Title: Bring Up the Bodies
Author: Hilary Mantel
Series: Thomas Cromwell Trilogy #2
Reviewed by Holly
I have made some confessions already on this blog – that I don’t really know anything about the book blogging scene, that I once cry cry cried over Christian Slater, and that for a long time I didn’t ever think about reading non-fiction books for fun – but this time, I’ve got a real doozy for you: I am sort of obsessed with Henry VIII.
I know, I know – that might be sort of a trendy obsession, what with the Jonathan Rhys Meyers version on The Tudors, but that’s not where this started.
As kids, Amanda and I got to take a few family vacations to London, and somewhere in there, at age oh, 7, I learned of the British king who beheaded a few wives. What a great story! I was totally into it. So much that, when we visited Westminster Abbey and got to do the tourist thing of making brass rubbings, Amanda chose a nice knight, but I picked good ol’ Hank. He looked a lot like this, and hung in our house for years.
In more recent years, I watched – and loved – the Showtime series, and I was only convinced to start a twitter when Amanda told me that I could follow one Henry Tudor on there. (Note: totally worth it – he says all sorts of funny things.)
Anyway, rest assured that I generally don’t condone the beheadings of one’s wives. Or, breaking off and starting your own church so that you can divorce a wife. Or telling another wife – and the world – that she looks like a horse. Yet somehow, I find all of these gestures wildly entertaining when they come from Henry.
Now that I have written the longest introduction to a review ever, I shall get on with it. I read Bring Up the Bodies after seeing it mentioned a few places (I am pretty sure I actually first saw it in People magazine – for shame!), because it is a fictional account of the period when the tide turns against Anne Boleyn, ushering in Jane Seymour to be the next in line. It’s actually the second in a trilogy from Hilary Mantel – the first is Wolf Hall, which, according to the synopsis, introduces the power struggle between Cardinal Wolsey and Thomas Cromwell. I haven’t read the first, but – spoiler alert – Cromwell comes out ahead, and he is the central figure in Bring Up the Bodies. Through his perspective, the book covers the period from September 1535 to May 1536, culminating in a less-than-stellar week to be a Boleyn.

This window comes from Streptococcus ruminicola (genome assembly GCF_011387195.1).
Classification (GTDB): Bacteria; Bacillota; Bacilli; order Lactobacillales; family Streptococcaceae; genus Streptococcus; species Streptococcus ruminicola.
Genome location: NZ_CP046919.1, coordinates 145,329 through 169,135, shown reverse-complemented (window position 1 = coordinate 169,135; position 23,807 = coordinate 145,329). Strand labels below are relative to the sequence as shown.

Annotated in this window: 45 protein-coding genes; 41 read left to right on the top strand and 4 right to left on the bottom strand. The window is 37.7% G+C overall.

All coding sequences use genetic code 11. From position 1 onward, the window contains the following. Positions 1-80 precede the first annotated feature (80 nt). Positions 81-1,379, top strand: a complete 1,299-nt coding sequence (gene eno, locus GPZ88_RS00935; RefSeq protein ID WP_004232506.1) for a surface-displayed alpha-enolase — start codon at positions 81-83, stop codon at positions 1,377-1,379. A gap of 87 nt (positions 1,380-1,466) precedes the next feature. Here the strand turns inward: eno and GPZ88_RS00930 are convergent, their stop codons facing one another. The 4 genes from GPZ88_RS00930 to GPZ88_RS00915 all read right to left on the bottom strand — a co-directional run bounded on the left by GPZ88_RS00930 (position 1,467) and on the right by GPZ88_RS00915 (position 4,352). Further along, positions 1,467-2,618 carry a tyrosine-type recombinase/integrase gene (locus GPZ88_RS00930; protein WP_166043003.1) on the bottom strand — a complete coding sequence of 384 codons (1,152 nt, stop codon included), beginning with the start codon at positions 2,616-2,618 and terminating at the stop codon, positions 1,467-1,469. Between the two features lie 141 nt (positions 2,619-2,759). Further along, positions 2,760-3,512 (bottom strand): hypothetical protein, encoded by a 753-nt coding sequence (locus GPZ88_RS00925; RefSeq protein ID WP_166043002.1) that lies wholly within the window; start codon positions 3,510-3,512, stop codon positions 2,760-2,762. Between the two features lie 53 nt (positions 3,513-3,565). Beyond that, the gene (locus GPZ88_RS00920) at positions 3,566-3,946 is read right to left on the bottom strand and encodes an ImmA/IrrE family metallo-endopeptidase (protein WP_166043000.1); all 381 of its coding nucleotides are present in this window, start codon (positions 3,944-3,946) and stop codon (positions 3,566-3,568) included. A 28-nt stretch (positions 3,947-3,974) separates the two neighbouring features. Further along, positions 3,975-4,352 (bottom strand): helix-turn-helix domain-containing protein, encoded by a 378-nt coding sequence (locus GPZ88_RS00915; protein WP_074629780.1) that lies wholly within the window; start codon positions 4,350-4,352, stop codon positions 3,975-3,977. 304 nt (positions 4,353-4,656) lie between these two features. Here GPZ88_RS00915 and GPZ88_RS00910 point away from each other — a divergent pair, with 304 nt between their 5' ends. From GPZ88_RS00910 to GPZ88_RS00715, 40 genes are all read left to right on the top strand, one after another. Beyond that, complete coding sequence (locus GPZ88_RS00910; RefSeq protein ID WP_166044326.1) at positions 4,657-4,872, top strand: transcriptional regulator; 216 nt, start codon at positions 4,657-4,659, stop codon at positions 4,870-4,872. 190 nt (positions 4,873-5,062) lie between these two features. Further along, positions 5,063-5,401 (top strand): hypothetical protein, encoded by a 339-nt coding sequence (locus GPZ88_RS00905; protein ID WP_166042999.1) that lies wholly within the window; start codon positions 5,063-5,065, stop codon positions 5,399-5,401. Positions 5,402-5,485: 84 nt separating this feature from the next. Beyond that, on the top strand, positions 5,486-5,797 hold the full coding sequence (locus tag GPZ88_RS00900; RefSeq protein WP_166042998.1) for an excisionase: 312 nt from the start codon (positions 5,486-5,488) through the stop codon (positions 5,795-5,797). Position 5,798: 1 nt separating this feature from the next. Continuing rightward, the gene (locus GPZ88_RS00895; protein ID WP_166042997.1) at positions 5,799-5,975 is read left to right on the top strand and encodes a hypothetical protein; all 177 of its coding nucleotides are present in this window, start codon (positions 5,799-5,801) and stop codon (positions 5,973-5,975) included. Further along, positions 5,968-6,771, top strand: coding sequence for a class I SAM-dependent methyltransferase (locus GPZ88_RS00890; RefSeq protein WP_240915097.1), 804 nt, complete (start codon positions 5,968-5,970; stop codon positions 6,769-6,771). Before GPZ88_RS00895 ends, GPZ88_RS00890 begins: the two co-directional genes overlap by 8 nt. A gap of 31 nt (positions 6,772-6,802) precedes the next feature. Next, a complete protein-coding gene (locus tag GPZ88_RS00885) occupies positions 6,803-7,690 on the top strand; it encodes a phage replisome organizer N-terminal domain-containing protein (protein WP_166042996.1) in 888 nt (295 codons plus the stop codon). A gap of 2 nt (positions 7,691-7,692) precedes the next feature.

I was not in love with the writing style at the beginning – actually, from the very first line of “his children are falling from the sky,” when it did not become apparent for a few more pages that “he” is Thomas Cromwell, and “his children” are hawks named after his dead children. Clearly.
Eventually, I did get (mostly) used to the narrative style, and, thanks to a handy cast of characters provided at the front of the book, managed to keep up with the story. At some point, I got hooked. I wanted to know exactly how they were going to damn poor Anne. (Er, I hope that’s not a spoiler for anyone.)
I wasn’t sure what to make of this book while I was reading it – it took me two weeks to finish, I never did quite manage to keep straight all of the courtiers, and I felt like having watching The Tudors helped quite a lot in understanding Cromwell, Wolsey, and Thomas More. (The fact that I am relying on my education from a Showtime series is probably problematic, yes?) However, now that I’m done, I am thinking that this book will be one that I’ll remember, and I added Wolf Hall to my to-be-read list.
Parting Words: This paragraph made me laugh a little, because it made Thomas Cromwell sound like a guy just trying to do his job, like the rest of us:
During December a landslide, an avalanche of papers has crossed his desk. Often he ends the day smarting and thwarted, because he has sent Henry vital and urgent messages and the gentlemen of the privy chamber have decided it’s easier for them if they keep the business back till Henry’s in the mood. Despite the good news he has had from the queen, Henry is testy, capricious. Any any moment he may demand the oddest item of information, or pose questions with no answer. What’s the market price of Berkshire wool? Do you speak Turkish? Why not? Who does speak Turkish? Who was the founder of the monastery at Hexham?
Also, I totally welcome any suggestions for more reading on Henry VIII!
Update: I called Showtime HBO in the first version of this post. Oops. (I watched it on Netflix anyway.)